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How to lawfully evict your defaulting tenant

In the current difficult economic conditions many tenants in the residential property market are not able to keep up with their monthly rental. Here's what landlords can and can't do.

The PIE Act protects tenants and landlords

With the Prevention of Illegal Eviction from Unlawful Occupation of Land Act, No. 19 of 1998, also known as the PIE Act, tenants cannot simply be evicted.

The act applies to the occupation of a residential property  in an urban area.

The purpose of the act is to ensure that tenants are protected from being unlawfully evicted from a property. While the act aims to prevent wrongful eviction, it does not mean that a tenant cannot be evicted, merely that the correct procedure needs to be followed.

Any homeowner or investors who wish to let out a property should familiarise themselves with the PIE Act as well as the procedures required to lawfully deal with a defaulting tenant.

The legal process

gebruik eviction

 

Ensure that lease agreements meet legal requirements and include the necessary clauses that protect the landlord and make sure that the lease agreement complies with the Consumer Protection Act (CPA).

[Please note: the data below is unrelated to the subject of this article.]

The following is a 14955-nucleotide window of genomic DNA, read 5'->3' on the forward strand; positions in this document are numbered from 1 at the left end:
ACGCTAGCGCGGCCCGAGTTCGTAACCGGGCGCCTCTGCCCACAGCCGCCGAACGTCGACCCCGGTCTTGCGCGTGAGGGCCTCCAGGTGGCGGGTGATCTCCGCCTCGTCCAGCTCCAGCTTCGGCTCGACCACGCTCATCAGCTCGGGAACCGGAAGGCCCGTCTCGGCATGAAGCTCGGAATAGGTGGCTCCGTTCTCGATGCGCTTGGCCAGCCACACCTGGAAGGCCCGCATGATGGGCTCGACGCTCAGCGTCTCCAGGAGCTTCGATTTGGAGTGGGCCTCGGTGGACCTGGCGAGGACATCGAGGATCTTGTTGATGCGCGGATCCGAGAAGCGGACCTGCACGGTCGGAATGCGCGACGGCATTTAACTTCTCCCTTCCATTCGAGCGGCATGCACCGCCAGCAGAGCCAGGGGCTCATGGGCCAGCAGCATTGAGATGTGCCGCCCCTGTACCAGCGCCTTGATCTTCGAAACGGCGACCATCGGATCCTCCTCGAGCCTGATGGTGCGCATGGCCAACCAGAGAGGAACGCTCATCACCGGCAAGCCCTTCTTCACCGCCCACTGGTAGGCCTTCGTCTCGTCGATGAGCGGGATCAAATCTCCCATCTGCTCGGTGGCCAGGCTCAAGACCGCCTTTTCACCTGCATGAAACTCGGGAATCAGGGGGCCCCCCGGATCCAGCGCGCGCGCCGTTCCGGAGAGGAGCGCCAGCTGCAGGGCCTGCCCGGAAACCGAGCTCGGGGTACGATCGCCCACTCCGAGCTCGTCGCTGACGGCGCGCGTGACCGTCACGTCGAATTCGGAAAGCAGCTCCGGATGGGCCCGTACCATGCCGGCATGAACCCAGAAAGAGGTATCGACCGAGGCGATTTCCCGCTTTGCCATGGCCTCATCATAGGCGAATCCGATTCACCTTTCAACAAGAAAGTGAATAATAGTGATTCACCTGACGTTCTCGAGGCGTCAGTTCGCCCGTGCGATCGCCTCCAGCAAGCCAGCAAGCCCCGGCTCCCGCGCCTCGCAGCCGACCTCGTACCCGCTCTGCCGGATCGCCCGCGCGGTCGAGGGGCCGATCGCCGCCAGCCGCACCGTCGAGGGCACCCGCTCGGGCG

Once a tenant defaults on the agreed rental, the rental contract has been breached.

The landlord must:

  • Send a notice to the tenant informing them of the breach, specifically referring to the breach clause stated in the lease agreement.
  • Give the tenant at least a 20 business days’ notice to allow the tenant to rectify the breach.

2 options if the notice period has expired:

  • Issue summons with an automatic rent interdict, or immediately cancel the rental agreement. If the contract made provision for it, the landlord may be able to recover legal costs from the tenant.
  • If the tenant has still not made any attempt to pay the outstanding rental amount after the summons, the landlord can cancel the lease. If the agreement is cancelled the tenant will no longer be protected and will be regarded as an illegal occupier of the property. In terms of the PIE Act, the landlord will then be able to legally evict the tenant and issue summons for outstanding rent and legal costs incurred, at the same time.

Time and money

Time - money. Business concept. Analog hours on a heap of paper dollars
Time – money. Business concept. Analog hours on a heap of paper dollars

It takes 8 to 12 weeks

The application must be made to either a Magistrate’s Court or the High Court. If the application is unopposed it can take eight to ten weeks for the eviction order to be granted. In addition it is common practice to give the tenant at least another 14 days to find other accommodation before the eviction order is executed. Only once this notice and grace period has passed will the sheriff be lawfully entitled to evict the tenant.

Unopposed it will cost between R12 000 and R20 000

The cost of the process may vary depending on the sheriff’s fees and whether the matter is opposed or not. An unopposed eviction will cost between R12 000 and R20 000 in legal costs plus disbursements. The cost of an opposed matter will be substantially more.

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